By Tom Perry and Noah Browning
CAIRO (Reuters) - They fell one by one, picked off by gunmen who aimed for the chest and head, witnesses said. Some of the dead, supporters of deposed President Mohamed Mursi, were shot between the eyes.
In one of the bloodiest incidents since Mursi was removed from power by the army, the violence started around midnight with a barrage of teargas fired by police to drive his Muslim Brotherhood backers away from a major Cairo flyover.
By the time it ended some nine hours later, dozens lay dead, killed by what Mursi supporters described as a shooting spree by security forces lasting from dawn until about 9 a.m.
"It was like an execution," said Abdulrahman Ismail, 23, a Brotherhood activist who witnessed the violence.
As on July 8, when more than 50 of Mursi's supporters were killed outside a military barracks, the government accused the Islamists of instigating the violence.
Interior Minister Mohamed Ibrahim said the Brotherhood was exaggerating the death toll for political ends, denied using lethal force and accused the Islamists of opening fire.
In the early stages of the violence, a Reuters journalist saw one policeman hit by gunshot. A security official said a dozen policemen were wounded by gunshots and rocks overall.
But the bodies piled up fast at the makeshift morgue in the Rabaa al-Adawiya protest camp where the Brotherhood has vowed to dig in until Mursi is reinstated as president. At 7:30 a.m., a Reuters journalist counted 20 corpses covered by white sheets.
By the time the violence subsided, there were 36 in the blood-splattered room.
Other bodies were taken elsewhere: some two dozen went to a nearby hospital. Some of the dead were carried wrapped in blankets, others on planks of wood.
A Reuters witness saw one, apparently a teenager, with a gaping hole in his blood-soaked head.
As volunteers washed away pools of blood at the Rabaa al-Adawiya sit-in, the killing appeared only to harden the defiance of the Islamists facing the threat of eviction by authorities.
Brotherhood activists manning makeshift fortifications carried metal shields painted in the Egyptian national colors and stamped with the slogan "Martyr in the Making".
The government appeared to receive a popular nod of approval for tougher action against the Brotherhood when hundreds of thousands took to the streets on Friday in response to army chief General Abdel Fattah al-Sisi's call for a protest against "violence and terrorism".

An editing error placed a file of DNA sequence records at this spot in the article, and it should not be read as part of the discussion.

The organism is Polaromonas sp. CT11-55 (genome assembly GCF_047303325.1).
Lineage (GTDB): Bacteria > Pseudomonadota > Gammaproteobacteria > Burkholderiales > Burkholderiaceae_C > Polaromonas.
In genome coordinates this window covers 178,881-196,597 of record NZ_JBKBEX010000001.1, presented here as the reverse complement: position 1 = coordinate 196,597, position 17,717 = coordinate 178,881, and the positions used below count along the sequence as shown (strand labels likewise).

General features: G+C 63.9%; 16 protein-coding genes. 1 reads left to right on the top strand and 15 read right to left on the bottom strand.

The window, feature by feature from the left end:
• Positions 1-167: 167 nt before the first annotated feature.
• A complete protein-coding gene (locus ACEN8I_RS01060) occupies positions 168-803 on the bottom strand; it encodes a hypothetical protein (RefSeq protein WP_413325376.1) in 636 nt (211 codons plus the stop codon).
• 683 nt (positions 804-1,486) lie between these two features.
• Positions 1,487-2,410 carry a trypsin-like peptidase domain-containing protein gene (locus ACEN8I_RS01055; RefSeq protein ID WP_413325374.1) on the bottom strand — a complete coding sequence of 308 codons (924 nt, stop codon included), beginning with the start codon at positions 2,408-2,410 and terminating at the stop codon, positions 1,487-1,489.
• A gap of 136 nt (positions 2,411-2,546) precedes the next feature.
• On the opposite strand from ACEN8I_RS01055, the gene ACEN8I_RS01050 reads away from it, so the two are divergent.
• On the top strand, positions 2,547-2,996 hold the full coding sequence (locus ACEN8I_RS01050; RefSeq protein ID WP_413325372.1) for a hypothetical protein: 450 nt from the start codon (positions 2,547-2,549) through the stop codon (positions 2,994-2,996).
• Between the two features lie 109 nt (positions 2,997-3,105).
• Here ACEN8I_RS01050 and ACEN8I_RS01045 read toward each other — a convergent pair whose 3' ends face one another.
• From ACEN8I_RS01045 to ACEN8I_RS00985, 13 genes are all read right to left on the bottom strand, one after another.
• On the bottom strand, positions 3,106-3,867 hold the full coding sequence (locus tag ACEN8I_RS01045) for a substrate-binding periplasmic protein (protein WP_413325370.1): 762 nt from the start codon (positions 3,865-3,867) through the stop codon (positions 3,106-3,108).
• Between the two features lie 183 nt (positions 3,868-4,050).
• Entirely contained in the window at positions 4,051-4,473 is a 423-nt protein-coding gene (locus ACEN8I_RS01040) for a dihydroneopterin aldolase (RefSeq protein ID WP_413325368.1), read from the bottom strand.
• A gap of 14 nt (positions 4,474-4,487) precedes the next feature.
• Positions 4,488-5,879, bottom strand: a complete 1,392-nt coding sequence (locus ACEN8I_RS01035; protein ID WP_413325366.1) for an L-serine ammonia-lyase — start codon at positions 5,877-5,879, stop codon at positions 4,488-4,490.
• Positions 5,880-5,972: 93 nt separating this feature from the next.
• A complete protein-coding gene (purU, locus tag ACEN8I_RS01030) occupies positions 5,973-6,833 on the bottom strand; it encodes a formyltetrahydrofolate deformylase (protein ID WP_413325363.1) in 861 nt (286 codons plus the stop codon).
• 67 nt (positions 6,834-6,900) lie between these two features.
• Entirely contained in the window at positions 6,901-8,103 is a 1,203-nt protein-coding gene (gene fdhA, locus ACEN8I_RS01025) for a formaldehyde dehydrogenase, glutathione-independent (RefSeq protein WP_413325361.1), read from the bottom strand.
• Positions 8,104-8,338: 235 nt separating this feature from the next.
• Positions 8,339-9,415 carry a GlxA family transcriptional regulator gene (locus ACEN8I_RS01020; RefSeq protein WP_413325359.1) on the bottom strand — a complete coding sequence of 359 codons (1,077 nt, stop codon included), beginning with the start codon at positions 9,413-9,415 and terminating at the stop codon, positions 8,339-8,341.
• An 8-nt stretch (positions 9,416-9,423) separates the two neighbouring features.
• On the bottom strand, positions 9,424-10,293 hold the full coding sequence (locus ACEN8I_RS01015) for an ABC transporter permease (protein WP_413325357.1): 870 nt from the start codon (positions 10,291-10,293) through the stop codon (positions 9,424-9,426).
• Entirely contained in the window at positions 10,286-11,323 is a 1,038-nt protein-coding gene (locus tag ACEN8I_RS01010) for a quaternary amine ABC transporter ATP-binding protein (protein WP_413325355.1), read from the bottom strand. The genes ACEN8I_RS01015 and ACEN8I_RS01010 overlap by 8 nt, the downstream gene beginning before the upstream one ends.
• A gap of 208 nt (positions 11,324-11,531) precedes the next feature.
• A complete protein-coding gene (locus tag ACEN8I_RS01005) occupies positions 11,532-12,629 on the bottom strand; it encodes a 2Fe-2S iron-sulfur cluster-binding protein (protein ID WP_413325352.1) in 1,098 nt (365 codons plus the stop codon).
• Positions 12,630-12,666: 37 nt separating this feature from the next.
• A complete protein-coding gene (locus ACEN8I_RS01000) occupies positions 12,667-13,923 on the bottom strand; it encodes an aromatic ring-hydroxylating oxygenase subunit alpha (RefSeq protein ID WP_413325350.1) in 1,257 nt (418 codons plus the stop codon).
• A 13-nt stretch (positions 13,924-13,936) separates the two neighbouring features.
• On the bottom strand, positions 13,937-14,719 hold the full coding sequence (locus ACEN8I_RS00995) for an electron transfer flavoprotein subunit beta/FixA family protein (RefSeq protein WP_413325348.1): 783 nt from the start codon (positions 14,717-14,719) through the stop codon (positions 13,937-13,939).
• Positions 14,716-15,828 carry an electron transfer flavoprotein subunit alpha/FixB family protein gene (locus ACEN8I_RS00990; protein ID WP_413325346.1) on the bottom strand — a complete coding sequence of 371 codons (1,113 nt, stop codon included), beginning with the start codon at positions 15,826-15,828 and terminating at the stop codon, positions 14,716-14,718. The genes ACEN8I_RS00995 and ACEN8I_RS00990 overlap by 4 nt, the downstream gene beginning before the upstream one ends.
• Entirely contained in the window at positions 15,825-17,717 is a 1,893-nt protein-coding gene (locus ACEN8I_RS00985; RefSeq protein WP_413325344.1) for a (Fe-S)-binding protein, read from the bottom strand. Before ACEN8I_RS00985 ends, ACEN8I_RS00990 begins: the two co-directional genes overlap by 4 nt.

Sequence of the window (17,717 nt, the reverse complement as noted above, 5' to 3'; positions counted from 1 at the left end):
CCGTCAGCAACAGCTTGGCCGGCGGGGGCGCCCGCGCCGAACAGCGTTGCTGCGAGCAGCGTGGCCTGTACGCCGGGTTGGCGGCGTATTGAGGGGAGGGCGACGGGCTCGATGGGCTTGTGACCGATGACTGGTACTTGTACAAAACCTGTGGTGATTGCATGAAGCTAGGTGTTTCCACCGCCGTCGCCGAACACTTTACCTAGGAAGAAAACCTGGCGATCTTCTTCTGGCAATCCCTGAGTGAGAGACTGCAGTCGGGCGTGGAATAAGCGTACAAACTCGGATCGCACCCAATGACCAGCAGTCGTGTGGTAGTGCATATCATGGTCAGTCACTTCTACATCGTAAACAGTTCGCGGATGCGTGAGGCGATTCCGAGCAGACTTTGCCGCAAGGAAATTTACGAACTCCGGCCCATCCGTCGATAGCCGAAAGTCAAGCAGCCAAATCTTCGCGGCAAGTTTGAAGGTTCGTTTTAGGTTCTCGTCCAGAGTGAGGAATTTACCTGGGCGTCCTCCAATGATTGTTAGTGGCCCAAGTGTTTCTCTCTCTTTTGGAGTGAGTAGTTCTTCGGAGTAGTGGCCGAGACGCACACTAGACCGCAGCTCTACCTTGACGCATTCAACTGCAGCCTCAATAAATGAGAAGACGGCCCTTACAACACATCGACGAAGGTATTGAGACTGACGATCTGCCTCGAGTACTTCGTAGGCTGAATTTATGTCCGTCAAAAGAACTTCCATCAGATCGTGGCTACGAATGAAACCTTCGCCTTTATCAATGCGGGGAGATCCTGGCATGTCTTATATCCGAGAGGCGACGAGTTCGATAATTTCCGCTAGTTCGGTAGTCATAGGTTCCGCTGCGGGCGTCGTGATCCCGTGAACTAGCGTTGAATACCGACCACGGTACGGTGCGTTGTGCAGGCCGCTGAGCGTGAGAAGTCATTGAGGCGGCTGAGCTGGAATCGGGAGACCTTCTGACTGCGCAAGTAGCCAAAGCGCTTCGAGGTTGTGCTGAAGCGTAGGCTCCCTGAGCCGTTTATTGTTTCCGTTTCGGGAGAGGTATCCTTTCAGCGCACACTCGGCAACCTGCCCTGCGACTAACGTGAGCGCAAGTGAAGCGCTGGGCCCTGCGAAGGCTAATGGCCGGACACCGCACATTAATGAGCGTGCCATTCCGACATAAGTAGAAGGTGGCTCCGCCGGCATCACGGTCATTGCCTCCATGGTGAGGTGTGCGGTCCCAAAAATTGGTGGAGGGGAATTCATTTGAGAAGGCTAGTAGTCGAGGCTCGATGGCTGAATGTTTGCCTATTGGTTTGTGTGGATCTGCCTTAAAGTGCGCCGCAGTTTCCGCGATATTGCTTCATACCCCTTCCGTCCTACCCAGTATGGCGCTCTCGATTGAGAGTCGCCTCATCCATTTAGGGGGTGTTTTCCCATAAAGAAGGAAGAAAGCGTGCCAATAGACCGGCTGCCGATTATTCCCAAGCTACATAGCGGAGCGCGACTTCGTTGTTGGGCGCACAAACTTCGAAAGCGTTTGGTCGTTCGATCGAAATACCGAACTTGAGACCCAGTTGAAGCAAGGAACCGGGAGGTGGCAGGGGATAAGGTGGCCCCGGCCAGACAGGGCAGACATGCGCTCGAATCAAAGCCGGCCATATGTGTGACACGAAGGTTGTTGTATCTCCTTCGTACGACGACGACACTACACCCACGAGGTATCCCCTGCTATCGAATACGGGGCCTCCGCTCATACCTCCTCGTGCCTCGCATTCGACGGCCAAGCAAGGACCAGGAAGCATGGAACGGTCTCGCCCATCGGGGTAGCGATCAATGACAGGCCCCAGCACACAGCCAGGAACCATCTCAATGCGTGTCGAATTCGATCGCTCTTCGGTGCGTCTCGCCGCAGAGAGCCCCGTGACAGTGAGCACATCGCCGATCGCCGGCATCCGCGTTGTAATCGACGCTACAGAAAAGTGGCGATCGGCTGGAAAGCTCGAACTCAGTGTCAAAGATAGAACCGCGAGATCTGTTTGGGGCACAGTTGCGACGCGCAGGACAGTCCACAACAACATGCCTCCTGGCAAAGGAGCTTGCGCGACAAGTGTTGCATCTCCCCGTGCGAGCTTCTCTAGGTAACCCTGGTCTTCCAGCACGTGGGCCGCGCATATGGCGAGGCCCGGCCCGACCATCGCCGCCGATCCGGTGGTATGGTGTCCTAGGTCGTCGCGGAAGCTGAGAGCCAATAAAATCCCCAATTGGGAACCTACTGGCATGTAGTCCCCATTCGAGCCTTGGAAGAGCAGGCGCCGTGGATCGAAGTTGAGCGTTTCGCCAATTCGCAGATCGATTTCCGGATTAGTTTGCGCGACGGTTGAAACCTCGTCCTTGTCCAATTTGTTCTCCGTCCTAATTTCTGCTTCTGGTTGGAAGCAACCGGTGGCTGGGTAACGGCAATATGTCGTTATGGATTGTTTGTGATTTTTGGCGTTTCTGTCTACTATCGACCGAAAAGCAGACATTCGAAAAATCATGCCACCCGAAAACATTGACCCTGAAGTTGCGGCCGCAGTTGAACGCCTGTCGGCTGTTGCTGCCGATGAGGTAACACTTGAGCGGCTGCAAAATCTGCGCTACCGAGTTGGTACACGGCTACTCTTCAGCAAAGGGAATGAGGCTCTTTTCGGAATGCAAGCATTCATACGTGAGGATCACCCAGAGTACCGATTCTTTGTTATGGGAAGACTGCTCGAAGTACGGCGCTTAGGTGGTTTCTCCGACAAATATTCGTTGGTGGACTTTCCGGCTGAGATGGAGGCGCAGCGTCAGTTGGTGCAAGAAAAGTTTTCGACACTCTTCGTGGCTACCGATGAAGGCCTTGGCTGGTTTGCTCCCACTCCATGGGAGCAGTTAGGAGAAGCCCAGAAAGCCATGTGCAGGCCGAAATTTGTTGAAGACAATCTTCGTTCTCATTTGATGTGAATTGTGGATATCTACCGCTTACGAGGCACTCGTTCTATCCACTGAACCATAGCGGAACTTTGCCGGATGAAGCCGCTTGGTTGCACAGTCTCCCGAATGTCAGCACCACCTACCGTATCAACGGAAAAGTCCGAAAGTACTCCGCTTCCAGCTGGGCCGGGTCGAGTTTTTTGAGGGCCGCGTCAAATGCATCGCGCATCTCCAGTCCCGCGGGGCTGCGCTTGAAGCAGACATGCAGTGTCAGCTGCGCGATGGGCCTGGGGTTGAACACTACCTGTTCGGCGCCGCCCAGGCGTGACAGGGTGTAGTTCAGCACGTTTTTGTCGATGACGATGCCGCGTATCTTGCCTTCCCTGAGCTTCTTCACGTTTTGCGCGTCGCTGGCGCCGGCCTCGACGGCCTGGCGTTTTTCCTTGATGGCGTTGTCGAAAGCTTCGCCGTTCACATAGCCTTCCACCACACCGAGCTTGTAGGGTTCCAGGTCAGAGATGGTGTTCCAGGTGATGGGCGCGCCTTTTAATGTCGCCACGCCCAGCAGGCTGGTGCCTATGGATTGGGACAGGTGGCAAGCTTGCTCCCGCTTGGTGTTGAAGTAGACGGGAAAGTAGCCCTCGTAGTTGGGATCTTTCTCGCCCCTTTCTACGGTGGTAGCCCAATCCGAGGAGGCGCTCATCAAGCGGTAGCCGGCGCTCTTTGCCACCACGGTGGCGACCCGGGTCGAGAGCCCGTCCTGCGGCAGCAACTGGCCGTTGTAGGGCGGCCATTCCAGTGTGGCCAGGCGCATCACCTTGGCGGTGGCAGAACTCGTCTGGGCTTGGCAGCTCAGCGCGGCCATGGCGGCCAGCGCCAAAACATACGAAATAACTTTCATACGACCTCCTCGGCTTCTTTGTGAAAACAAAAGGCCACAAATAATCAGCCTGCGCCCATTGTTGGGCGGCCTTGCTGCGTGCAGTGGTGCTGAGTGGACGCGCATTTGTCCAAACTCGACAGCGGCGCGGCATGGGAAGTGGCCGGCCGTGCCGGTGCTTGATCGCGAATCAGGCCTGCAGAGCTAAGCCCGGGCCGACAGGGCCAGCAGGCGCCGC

But witnesses among the Brotherhood protesters said the military had not taken part in the night's violence, only the police, who are under the Interior Ministry, and thugs in plain clothes.
"IT WASN'T RANDOM"
"It wasn't random gunfire," said Mahmoud Seif, 23, a Brotherhood activist who witnessed events unfold through the night and into the morning. "Two people died, one on either side of me. Both were hit in the head," he told Reuters at a clinic where the wounded were still coming in.
A Reuters cameraman filming the violence saw one youth fall to the ground after he was hit by gunfire and dozens more ferried away by ambulances during a half-hour spell of the shooting.
Dr. Ibtisam Zein, overseeing the Brotherhood morgue, said most of the dead were hit in the head, some between the eyes.
The trouble began when Brotherhood protesters approached the 6th of October Bridge - a flyover and major Cairo traffic artery. The minister said they had clashed with residents there, and that police fired teargas to separate the sides.
Mursi supporters said the gas was accompanied by birdshot fire. For the next few hours, teargas and rocks flew as Mursi supporters faced off with the security forces along the highway near the site where Anwar Sadat was assassinated by Islamist gunmen in 1981.
Around dawn, the gunfire suddenly intensified, multiple witnesses in the Brotherhood protest camp said. "Man, people were just dropping," said Ahmed El-Nashar, a 34-year-old consultant, speaking English in an American accent.
"All the night it was running street battles - back and forth, back and forth," he said. "The basic tactic of the police was to fire gas bombs, then stun grenades, then they would shoot birdshot," he said.
"There were several dozen, maybe a hundred police in total, and several hundred plain-clothed men hurling rocks and firing home-made guns," he said. "There were snipers on the rooftops, I could hear the bullets whizzing past me."
It echoed, in less lethal terms, Brotherhood accounts of several other incidents this week in which its supporters have been killed by men in plain clothes. "We were running, the snipers began firing, and the people started dropping around me. Many people," said Musab Nabil, 22.
Names of the dead were written in black marker pen on some of the shrouds. Others had yet to be identified. There were chaotic scenes as men sought out missing family members.
"I just want to know if my brother is dead or alive," said one man as he remonstrated with a volunteer supervising access to the morgue. The arrival of another corpse was met by screams of "There is no God but God!"
"Sisi thinks if he kills 100, 200, 1,000, then the people will be afraid and leave. But the people are steadfast," said Seif.
(Additional reporting by Mahmoud Ali and Ashraf Fahim; Writing by Tom Perry; Editing by Michael Georgy and Sonya Hepinstall)
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